Mexico Demands Probe Into Obama ‘Fast and Furious’ Scandal

Mexico Demands Probe Into Obama 'Fast and Furious' Scandal

( – Mexico is pushing for information on an Obama-era scandal that resulted in multiple deaths in both the US and Mexico. A bungled sting operation aimed at Mexican cartel leaders instead ended up with thousands of guns being smuggled into Mexico and in the hands of violent criminals. President Obama tried to bury the details to protect his officials. Now Mexico wants answers.


Between 2006 and 2011, Arizona officials allowed straw purchasers to buy around 2,000 guns from licensed firearms dealers and smuggle them across the border into Mexico.

  • In 2009, the Obama administration’s Department of Justice decided to expand on earlier sting operations in an attempt to wipe out arms trafficking networks and the notoriously violent Mexican drug cartels.
  • Where previous ATF stings had focused on arresting buyers who were acquiring guns to ship to Mexico, the new idea was to “let guns walk” to the cartels, then arrest senior cartel members. More than 25 straw buyers were identified and allowed to traffic at least 2,000 guns — including semiautomatic rifles and FN Five-SeveN armor-piercing handguns — to the drug gangs.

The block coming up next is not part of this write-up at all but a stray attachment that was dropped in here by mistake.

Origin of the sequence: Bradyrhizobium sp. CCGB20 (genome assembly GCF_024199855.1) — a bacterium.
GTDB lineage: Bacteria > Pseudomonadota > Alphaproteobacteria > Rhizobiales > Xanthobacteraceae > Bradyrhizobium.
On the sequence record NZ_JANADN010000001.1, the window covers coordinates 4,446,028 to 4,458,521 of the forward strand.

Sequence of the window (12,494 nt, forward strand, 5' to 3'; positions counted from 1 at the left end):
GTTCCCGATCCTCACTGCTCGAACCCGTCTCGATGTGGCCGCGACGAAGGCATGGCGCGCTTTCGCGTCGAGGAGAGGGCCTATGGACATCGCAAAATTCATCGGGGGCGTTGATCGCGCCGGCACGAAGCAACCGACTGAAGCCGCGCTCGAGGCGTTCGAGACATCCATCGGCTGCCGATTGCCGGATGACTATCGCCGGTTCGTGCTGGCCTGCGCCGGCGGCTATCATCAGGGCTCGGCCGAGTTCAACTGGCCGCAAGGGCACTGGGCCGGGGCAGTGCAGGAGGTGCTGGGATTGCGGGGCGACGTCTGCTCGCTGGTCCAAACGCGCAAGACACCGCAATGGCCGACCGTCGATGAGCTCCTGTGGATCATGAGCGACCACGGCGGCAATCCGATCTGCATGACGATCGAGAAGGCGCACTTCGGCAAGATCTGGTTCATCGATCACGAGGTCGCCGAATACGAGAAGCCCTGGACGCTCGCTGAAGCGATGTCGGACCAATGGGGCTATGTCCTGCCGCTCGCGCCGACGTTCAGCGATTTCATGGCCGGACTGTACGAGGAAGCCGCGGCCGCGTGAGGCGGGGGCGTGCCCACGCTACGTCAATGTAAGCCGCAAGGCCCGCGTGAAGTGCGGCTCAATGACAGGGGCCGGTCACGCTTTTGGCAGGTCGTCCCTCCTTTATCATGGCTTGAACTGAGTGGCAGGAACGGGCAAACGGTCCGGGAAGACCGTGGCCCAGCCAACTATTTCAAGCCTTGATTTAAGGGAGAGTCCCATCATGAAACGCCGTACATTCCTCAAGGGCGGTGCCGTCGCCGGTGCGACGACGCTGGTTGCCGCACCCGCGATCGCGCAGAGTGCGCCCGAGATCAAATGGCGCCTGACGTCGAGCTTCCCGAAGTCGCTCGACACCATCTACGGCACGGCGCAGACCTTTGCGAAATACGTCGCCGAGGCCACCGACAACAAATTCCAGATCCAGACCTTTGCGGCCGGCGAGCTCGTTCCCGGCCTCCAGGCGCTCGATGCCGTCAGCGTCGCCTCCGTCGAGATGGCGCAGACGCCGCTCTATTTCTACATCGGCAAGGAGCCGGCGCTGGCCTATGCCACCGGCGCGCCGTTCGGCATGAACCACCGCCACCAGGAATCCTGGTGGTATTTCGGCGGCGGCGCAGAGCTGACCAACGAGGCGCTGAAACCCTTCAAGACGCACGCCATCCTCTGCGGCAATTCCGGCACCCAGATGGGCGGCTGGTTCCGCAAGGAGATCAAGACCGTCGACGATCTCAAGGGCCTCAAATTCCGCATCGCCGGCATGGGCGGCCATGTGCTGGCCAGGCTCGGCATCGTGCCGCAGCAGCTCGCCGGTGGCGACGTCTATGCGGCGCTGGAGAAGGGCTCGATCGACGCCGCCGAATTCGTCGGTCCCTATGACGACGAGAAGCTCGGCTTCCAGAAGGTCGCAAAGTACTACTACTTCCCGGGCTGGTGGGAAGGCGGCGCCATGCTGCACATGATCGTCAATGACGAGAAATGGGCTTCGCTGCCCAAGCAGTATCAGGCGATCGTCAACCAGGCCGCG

• Weapons trafficked between 2009 and 2011 were used to kill at least 150 Mexican citizens (and possibly several times that number), as well as at least one US Border Patrol agent.
  • When the scandal broke in the US, Attorney General Eric Holder made history as the first sitting US cabinet member to be held in contempt of Congress. Holder asked Obama to invoke executive privilege to withhold documents related to the scandal.
  • Now, President Andrés Manuel López Obrador says he plans to send a diplomatic note to Washington to request more information on the botched operation.
  • Mexico wants to know if US officials and agents involved in the operation were linked to former Mexican security minister Genaro García Luna, who was arrested in Dallas last December on charges of taking bribes from a leading drug cartel. Luna, whose career began in Mexico’s counterintelligence agency, had been trained by US agencies in the past.

President López Obrador says the operation was a violation of Mexican sovereignty, and it’s hard to say he’s wrong. Smuggling always exists, but in this case, US officials knowingly allowed weapons they knew were illegal in Mexico be taken there. Then, when people started dying, a Democrat administration tried to cover it up. If Mexico wants answers, the US should provide them — even if that does embarrass Obama and his supporters.

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